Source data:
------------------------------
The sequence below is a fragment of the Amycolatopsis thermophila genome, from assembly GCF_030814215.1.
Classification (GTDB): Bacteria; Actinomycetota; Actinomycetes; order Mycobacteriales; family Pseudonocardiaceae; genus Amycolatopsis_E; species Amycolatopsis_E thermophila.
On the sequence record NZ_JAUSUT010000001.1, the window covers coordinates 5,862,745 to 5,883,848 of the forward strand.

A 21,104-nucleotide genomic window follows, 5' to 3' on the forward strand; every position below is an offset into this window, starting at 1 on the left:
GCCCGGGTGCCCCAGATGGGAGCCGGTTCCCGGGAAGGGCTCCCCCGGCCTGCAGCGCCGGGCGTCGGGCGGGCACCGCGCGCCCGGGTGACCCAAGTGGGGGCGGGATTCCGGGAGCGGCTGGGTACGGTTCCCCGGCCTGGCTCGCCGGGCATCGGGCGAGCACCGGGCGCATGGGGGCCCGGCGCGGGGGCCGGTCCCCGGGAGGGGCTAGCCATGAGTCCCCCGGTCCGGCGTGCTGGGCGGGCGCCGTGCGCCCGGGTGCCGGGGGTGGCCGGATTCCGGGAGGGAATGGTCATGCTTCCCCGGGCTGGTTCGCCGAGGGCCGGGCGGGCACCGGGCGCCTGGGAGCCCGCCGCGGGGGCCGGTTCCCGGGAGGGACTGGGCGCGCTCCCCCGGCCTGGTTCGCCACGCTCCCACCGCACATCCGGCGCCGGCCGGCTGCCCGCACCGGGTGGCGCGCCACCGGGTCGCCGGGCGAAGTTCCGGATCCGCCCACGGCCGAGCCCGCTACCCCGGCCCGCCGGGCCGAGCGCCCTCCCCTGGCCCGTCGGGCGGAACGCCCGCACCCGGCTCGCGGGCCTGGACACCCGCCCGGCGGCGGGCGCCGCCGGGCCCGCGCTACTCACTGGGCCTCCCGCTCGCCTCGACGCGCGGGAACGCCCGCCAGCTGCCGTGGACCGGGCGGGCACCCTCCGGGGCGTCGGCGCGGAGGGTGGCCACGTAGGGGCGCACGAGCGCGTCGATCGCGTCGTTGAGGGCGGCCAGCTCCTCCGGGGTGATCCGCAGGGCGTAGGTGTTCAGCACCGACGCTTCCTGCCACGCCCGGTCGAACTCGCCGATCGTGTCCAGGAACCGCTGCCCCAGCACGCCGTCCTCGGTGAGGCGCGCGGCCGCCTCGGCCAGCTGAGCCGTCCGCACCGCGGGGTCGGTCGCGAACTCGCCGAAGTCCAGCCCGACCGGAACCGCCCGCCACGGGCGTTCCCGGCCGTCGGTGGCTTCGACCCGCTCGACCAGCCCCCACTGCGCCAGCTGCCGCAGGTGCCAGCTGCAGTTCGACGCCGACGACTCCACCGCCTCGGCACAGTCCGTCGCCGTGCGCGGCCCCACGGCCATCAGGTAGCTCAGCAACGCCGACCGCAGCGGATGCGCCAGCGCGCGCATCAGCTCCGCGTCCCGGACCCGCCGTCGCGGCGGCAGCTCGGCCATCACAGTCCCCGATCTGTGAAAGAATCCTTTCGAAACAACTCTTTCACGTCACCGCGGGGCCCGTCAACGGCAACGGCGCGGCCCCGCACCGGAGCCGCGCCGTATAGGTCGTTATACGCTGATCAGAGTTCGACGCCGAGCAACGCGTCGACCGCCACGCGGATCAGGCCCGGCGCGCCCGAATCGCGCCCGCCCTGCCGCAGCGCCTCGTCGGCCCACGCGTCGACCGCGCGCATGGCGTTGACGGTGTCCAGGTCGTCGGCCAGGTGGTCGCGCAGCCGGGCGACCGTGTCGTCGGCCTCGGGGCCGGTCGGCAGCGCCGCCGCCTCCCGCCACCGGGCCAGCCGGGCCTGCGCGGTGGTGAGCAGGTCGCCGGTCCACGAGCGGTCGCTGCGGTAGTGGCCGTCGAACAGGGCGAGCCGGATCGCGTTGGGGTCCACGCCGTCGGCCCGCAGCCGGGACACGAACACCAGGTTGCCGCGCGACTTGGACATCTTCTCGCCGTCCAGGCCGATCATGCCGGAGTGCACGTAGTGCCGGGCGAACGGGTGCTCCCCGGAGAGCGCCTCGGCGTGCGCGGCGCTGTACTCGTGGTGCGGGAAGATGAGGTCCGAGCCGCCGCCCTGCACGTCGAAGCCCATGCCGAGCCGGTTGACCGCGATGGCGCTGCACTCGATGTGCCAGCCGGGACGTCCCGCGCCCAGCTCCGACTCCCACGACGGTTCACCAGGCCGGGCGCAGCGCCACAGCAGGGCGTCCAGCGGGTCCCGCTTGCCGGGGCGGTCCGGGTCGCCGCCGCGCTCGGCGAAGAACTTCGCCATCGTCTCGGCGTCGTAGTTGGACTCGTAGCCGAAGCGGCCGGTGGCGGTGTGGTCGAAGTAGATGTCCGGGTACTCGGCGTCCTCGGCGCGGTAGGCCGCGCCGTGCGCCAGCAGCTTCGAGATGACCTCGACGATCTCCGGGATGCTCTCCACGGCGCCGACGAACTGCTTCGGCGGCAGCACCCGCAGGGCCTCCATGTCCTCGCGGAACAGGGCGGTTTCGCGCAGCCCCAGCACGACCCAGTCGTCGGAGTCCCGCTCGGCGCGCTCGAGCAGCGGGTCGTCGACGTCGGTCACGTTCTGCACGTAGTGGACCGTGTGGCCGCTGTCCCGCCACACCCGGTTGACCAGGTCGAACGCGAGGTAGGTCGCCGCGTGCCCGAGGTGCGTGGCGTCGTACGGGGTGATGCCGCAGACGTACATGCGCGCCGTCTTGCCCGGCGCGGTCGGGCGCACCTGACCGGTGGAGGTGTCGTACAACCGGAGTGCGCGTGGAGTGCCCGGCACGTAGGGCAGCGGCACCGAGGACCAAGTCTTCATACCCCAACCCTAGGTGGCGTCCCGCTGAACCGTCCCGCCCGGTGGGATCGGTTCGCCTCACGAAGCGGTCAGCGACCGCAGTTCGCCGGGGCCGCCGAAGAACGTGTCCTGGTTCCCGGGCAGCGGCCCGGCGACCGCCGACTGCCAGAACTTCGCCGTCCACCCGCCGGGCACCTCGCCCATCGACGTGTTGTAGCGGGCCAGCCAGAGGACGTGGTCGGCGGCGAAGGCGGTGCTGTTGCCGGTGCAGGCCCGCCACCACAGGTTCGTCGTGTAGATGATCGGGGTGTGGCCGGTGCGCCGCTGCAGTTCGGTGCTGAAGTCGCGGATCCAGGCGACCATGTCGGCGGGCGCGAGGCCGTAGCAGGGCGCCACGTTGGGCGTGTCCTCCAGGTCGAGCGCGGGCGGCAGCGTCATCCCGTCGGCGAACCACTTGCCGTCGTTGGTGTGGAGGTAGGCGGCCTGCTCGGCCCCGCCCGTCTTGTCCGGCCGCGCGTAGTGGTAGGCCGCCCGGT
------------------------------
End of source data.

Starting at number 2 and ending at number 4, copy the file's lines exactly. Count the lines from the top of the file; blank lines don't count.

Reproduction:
Classification (GTDB): Bacteria; Actinomycetota; Actinomycetes; order Mycobacteriales; family Pseudonocardiaceae; genus Amycolatopsis_E; species Amycolatopsis_E thermophila.
On the sequence record NZ_JAUSUT010000001.1, the window covers coordinates 5,862,745 to 5,883,848 of the forward strand.

A 21,104-nucleotide genomic window follows, 5' to 3' on the forward strand; every position below is an offset into this window, starting at 1 on the left: